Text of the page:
I’m just finishing “Switch: How to change things when change is hard” by Chip and Dan Heath. As I’m sure everyone who knows me knows, Chip & Dan Heath wrote one of my all time favorite “business” books, “Made to Stick” which talks about how to express ideas so they’re memorable and make an impact. When I found out they had a new book coming out, I immediately placed a pre-order with Amazon. Shortly before the release, when I got an email from one of their assistants asking me if I’d like a copy sent to me, I said “Of course!” I was flattered that they knew I was a fan of their work and reached out, and I was excited to be able to read the new book.
I’ve ended up with two copies of Switch now (my pre-order and the promotional copy) and I am thrilled to have two, since it’s a book my husband is now starting as well, and this will eliminate any book battles at bed time, akin to our competition to read the last Harry Potter, when the first one to bed got to read the book and the other had to wait until the next night for a crack at it.
I love books that seem to get to the fundamental nature of problems and conflict, boiling things down into their essence and parts, so you have a new lens or template through which to view the world. Made to Stick did this very well, condensing disparate parts and pieces of what makes stories, ideas, and messages of any sort memorable into a template of sort that helps me every day when I look at how to present ideas to others in a compelling way.
Switch takes on the huge problem of why change seems so almost physically painful, whether that change is personal or professional. When we look at a big problem, like education or healthcare, it can seem impossible to tackle. The problem seems too big. There seems to be no good place to dig in and start making a change, and there seems to be too many external restraints that need to be overcome to make the problem seem remotely doable. It may be written off as a “cultural problem” or a “system”problem or even a “few bad apples” problem, but in the end, a few small changes can often lead to cascading change, much like Malcolm Gladwell talked about in The Tipping Point.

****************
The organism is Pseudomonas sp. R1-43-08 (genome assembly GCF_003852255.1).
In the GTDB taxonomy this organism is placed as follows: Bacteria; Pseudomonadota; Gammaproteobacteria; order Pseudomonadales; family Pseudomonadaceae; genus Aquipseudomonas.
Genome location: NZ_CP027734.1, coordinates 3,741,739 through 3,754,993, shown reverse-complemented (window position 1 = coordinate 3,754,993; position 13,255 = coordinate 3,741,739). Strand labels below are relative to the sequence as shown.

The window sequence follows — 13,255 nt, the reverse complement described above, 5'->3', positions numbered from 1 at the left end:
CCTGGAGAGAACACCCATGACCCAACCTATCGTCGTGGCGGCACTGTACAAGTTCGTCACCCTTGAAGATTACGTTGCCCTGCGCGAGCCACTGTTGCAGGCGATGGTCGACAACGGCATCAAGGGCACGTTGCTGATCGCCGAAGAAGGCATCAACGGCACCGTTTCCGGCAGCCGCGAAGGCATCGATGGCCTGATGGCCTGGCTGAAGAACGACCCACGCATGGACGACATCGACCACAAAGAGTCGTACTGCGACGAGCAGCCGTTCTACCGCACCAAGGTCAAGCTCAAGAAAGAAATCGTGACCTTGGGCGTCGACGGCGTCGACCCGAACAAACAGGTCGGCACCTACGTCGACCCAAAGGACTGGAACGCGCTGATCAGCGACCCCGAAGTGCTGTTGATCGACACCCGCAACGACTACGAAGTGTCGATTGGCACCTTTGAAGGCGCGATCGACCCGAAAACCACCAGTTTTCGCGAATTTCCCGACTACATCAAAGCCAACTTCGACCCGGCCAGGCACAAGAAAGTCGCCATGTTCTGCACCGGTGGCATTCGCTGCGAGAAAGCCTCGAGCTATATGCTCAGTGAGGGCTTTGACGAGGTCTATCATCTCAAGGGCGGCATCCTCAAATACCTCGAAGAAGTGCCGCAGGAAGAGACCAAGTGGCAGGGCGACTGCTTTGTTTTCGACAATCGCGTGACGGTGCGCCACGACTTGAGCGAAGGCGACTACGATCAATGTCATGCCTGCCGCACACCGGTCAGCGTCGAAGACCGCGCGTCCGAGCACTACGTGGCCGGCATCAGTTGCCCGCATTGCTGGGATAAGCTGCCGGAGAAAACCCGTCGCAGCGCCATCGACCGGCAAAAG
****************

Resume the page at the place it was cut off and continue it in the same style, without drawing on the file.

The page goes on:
Switch starts out with an analogy that change can be like a rider on an elephant on a path. The rider is analytical by nature, the elephant is big and emotional, and the path is the things that need to be done to move forward to get to the destination that we all aspire to by creating change. While I was initially not in love with this analogy, but it works in the book as a tool to frame out the different parts of creating successful change or innovation in any group or situation.
For change to be successful, all three of these components need to work together- the facts and numbers analytical portion must be happy; the moody and resistant portion of the group must be reasonably happy and convinced that they’ll give change a try, and the pathway needs to be clear enough and short enough to motivate the riders and elephants to choose it as an option or alternative to the status quo.